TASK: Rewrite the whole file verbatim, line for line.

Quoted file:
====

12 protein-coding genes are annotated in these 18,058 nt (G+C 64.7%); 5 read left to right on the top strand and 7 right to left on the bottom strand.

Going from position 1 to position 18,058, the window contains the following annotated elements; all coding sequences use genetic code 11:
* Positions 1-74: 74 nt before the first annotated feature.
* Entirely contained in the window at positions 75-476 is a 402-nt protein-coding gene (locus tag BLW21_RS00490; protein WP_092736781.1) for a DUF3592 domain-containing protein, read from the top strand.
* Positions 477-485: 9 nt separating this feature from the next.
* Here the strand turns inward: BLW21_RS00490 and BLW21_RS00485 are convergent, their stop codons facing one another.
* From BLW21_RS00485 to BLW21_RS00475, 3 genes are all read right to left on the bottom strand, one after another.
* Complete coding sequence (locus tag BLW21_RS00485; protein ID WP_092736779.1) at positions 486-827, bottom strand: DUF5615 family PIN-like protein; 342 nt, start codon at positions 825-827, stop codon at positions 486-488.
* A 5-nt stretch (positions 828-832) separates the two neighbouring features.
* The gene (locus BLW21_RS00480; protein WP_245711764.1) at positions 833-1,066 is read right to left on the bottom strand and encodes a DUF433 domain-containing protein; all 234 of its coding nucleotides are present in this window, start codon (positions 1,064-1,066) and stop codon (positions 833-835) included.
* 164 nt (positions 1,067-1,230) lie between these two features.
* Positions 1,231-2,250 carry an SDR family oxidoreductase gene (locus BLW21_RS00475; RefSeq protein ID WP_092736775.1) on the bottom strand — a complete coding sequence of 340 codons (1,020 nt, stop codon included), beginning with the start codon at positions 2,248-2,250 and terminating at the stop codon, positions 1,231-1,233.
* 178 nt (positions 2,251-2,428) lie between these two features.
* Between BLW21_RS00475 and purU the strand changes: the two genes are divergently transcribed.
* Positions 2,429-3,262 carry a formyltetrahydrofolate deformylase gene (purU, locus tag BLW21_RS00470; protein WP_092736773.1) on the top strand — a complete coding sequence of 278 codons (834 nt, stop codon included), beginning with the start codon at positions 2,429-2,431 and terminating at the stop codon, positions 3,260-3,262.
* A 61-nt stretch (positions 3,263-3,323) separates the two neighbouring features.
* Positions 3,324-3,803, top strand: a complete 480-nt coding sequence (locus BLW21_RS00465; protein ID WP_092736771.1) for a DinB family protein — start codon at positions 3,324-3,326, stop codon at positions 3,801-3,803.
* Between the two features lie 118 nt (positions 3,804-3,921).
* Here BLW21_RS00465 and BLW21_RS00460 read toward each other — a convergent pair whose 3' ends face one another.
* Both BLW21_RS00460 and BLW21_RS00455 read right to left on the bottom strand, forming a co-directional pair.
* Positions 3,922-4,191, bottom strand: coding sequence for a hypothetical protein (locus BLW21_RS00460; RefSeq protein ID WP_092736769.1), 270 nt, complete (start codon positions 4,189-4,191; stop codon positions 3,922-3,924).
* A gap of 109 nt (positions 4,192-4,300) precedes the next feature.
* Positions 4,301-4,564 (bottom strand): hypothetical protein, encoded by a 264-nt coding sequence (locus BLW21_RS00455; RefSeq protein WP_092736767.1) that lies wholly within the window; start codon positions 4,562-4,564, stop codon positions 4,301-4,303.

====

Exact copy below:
12 protein-coding genes are annotated in these 18,058 nt (G+C 64.7%); 5 read left to right on the top strand and 7 right to left on the bottom strand.

Going from position 1 to position 18,058, the window contains the following annotated elements; all coding sequences use genetic code 11:
* Positions 1-74: 74 nt before the first annotated feature.
* Entirely contained in the window at positions 75-476 is a 402-nt protein-coding gene (locus tag BLW21_RS00490; protein WP_092736781.1) for a DUF3592 domain-containing protein, read from the top strand.
* Positions 477-485: 9 nt separating this feature from the next.
* Here the strand turns inward: BLW21_RS00490 and BLW21_RS00485 are convergent, their stop codons facing one another.
* From BLW21_RS00485 to BLW21_RS00475, 3 genes are all read right to left on the bottom strand, one after another.
* Complete coding sequence (locus tag BLW21_RS00485; protein ID WP_092736779.1) at positions 486-827, bottom strand: DUF5615 family PIN-like protein; 342 nt, start codon at positions 825-827, stop codon at positions 486-488.
* A 5-nt stretch (positions 828-832) separates the two neighbouring features.
* The gene (locus BLW21_RS00480; protein WP_245711764.1) at positions 833-1,066 is read right to left on the bottom strand and encodes a DUF433 domain-containing protein; all 234 of its coding nucleotides are present in this window, start codon (positions 1,064-1,066) and stop codon (positions 833-835) included.
* 164 nt (positions 1,067-1,230) lie between these two features.
* Positions 1,231-2,250 carry an SDR family oxidoreductase gene (locus BLW21_RS00475; RefSeq protein ID WP_092736775.1) on the bottom strand — a complete coding sequence of 340 codons (1,020 nt, stop codon included), beginning with the start codon at positions 2,248-2,250 and terminating at the stop codon, positions 1,231-1,233.
* 178 nt (positions 2,251-2,428) lie between these two features.
* Between BLW21_RS00475 and purU the strand changes: the two genes are divergently transcribed.
* Positions 2,429-3,262 carry a formyltetrahydrofolate deformylase gene (purU, locus tag BLW21_RS00470; protein WP_092736773.1) on the top strand — a complete coding sequence of 278 codons (834 nt, stop codon included), beginning with the start codon at positions 2,429-2,431 and terminating at the stop codon, positions 3,260-3,262.
* A 61-nt stretch (positions 3,263-3,323) separates the two neighbouring features.
* Positions 3,324-3,803, top strand: a complete 480-nt coding sequence (locus BLW21_RS00465; protein ID WP_092736771.1) for a DinB family protein — start codon at positions 3,324-3,326, stop codon at positions 3,801-3,803.
* Between the two features lie 118 nt (positions 3,804-3,921).
* Here BLW21_RS00465 and BLW21_RS00460 read toward each other — a convergent pair whose 3' ends face one another.
* Both BLW21_RS00460 and BLW21_RS00455 read right to left on the bottom strand, forming a co-directional pair.
* Positions 3,922-4,191, bottom strand: coding sequence for a hypothetical protein (locus BLW21_RS00460; RefSeq protein ID WP_092736769.1), 270 nt, complete (start codon positions 4,189-4,191; stop codon positions 3,922-3,924).
* A gap of 109 nt (positions 4,192-4,300) precedes the next feature.
* Positions 4,301-4,564 (bottom strand): hypothetical protein, encoded by a 264-nt coding sequence (locus BLW21_RS00455; RefSeq protein WP_092736767.1) that lies wholly within the window; start codon positions 4,562-4,564, stop codon positions 4,301-4,303.